“Never apologize for being sensitive or emotional. Let this be a sign that you’ve got a big heart and aren’t afraid to let others see it. Showing your emotions is a sign of strength.” –Brigitte Nicole
Being sensitive. What does that mean to you? What connotation does sensitivity have in your world?
A quick google search brings up, “easily offended or upset.” The example it gives is “I suppose I shouldn’t be so sensitive”. And if you’re anything like me, this perception of sensitivity is the one that screams the loudest in your life.
Our society has turned being sensitive into something negative. Being sensitive is equated with weakness. Growing up, no one ever complimented me on my sensitivity, but people absolutely loved to point it out in frustration, annoyance, anger, or maybe even disappointment. Those voices were so loud, I even found myself joining in. There was a war on sensitivity, and it was being waged inside of me. I thought there was something wrong with me. I couldn’t understand why I got upset so easily, sometimes at the tiniest of things. Logically, it didn’t make sense. Logically, I knew it wasn’t a big deal. And yet, it felt big.
I would get so frustrated with myself for being this way – for letting things get to me, for crying at nothing, for not just being happy. Some days I thought I was broken. The voice that said, “I shouldn’t be this way” was growing so loud, coming at me from all directions. It was winning the war. Nobody ever told me that being sensitive was a gift, that it was something I could embrace.
The day I discovered the term the Highly Sensitive Person (HSP), coined by Elaine Aron, to refer to people who are quite literally hard-wired differently from the majority of the population, I saw a light. Suddenly, I understood. The logical part of me that couldn’t understand why I became upset the way I did, suddenly had an explanation. Suddenly, there was a voice that said it’s okay to be sensitive, there is nothing wrong with you.
Unfortunately, I still had to face the onslaught of beliefs within me and around me that said being sensitive was a bad thing. But at least there was a voice playing for the other team now. I read all I could about what it meant to be an HSP and how to thrive in a sea of people that weren’t. Except it seemed like most information out there only highlighted the downsides. It felt like I should have a label on my forehead that said “Fragile – Handle with Care.” Those lists just gave the gremlins more power – more reasons to not like being sensitive, more reasons to be ashamed of it. I didn’t want to take everything personally, I didn’t want to feel sad so easily, I didn’t want people to feel like they were walking on eggshells around me, I didn’t want to have to hide alone in my room exhausted from being around people. I didn’t want to be sensitive.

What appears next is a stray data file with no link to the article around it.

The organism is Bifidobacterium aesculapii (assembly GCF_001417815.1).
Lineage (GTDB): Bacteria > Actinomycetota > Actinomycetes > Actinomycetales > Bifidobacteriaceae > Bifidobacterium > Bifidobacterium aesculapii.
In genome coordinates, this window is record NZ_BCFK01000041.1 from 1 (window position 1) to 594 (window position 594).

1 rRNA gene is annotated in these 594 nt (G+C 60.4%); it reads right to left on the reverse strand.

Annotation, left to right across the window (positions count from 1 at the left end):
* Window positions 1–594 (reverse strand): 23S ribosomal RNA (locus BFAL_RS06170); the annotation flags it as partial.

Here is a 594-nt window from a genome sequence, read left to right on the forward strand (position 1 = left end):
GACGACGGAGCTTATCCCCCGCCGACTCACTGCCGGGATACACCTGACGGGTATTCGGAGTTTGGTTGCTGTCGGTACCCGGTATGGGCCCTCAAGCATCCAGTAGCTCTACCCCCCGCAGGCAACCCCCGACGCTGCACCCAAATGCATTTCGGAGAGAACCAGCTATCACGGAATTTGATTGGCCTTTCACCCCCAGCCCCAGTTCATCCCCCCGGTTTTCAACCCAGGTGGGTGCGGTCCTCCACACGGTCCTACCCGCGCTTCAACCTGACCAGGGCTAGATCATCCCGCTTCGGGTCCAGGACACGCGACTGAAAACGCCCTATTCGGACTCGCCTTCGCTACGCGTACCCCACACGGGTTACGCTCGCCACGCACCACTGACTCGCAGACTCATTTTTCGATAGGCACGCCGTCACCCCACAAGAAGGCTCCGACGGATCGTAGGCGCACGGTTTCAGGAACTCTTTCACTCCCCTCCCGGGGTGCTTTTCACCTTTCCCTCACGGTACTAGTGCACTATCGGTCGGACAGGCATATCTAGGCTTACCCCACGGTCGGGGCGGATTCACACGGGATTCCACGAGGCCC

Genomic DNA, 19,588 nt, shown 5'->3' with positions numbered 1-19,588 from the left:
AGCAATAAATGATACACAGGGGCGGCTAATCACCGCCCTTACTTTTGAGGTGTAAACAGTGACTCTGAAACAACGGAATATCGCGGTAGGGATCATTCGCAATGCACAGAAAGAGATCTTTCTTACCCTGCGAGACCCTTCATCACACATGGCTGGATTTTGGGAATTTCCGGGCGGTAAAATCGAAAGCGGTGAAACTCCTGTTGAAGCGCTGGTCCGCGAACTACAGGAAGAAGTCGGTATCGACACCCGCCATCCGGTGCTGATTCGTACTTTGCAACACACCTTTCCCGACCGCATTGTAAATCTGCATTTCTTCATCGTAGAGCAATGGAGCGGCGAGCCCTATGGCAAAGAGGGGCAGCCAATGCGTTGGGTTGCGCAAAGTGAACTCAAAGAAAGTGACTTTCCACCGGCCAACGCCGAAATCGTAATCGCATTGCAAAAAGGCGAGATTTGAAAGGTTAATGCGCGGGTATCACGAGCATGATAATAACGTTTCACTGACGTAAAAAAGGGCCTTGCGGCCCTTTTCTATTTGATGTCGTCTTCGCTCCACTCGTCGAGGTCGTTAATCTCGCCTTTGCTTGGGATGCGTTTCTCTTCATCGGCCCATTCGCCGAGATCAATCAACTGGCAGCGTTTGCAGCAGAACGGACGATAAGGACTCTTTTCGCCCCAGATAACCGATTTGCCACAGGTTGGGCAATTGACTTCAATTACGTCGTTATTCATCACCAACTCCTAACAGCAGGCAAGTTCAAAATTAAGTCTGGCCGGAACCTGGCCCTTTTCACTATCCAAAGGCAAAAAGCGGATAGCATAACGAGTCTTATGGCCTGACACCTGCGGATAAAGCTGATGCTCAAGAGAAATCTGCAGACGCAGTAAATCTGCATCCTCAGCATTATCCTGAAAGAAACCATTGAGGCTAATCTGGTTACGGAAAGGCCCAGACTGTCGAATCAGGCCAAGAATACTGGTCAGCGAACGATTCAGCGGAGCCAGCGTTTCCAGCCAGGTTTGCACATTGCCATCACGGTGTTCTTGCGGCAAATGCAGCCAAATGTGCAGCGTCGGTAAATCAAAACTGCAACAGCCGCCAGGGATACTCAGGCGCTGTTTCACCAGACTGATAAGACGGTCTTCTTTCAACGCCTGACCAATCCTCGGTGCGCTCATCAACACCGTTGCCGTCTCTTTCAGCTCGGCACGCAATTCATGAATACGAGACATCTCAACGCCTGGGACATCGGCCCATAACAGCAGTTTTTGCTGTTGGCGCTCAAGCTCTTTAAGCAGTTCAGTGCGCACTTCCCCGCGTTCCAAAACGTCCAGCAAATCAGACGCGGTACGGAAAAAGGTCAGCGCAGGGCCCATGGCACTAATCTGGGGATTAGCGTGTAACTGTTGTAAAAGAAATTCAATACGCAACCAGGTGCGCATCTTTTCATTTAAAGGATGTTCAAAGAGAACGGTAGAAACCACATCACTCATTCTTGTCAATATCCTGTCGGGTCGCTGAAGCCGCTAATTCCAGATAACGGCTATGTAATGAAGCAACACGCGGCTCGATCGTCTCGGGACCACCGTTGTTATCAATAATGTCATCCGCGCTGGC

Except that it’s who I am. It’s who I’ve always been. And no amount of fighting it or wishing it were different could change that. I’m not going to wake up one day and suddenly not feel. And it’s time I step into that truth. I cannot change who I am. But better yet, I don’t want to want to change who I am. I want to love that part of me, as much as I love the rest of the world.
To everyone out there who feels just a little bit “too sensitive”, I think it’s time we reclaim what sensitivity means. It’s time the world saw sensitivity, not as a weakness or something to reject, but rather something to love. Our sensitivity is a gift. It makes us stronger and it makes us who we are. So here are five things that I love about being sensitive, five gifts that I wouldn’t have if I were less sensitive:
Loving Your Sensitivity: 5 Reasons It’s A Gift
1. I appreciate the little things that much more
Being sensitive means that I appreciate and feel tremendous joy at all the little things in life. Things like sunshine, hugs, just sitting and being with someone, are enough to light up my day. Just like it’s easier to make me cry, it’s also easier to make me smile. And laugh. And just be.
2. It fuels my passion for helping others
Being sensitive means that I’m empathetic – I feel, quite strongly, what other people feel. This drives my desire to help others and try to make the world a better, freer place. I am compassionate and don’t like seeing (or rather feeling) other people suffer. It means that I’m always looking out for ways to make life just a little bit easier for everyone out there.
3. I notice the little details
Being sensitive means that I see the things that other people often overlook. I have a keen attention to detail. This means that I can absorb a lot of information at once and pick out the key details. I can see little details that are out of place and I’m always thinking of how something might affect something else.
4. I love fiercely and care deeply
Being sensitive means that I fiercely love the people in my life. The same way sensitivity can make negative emotions more powerful, it also makes the good ones that much stronger too. I’m always looking out for the people I love. Seeing them happy makes me happy too.
5. I find power and meaning in feelings
Being sensitive means that feelings hold a lot of weight for me. Feelings create meaning in this world, they give life substance. Feeling and emotion is what makes something matter. If we felt nothing, life would be boring, empty even. Being sensitive means that I feel the fullness that emotions bring to life. I let my heart guide me to what is important – it’s the lighthouse guiding me home.
In what ways is your sensitivity a gift? How does it help you to shine your light on the world?
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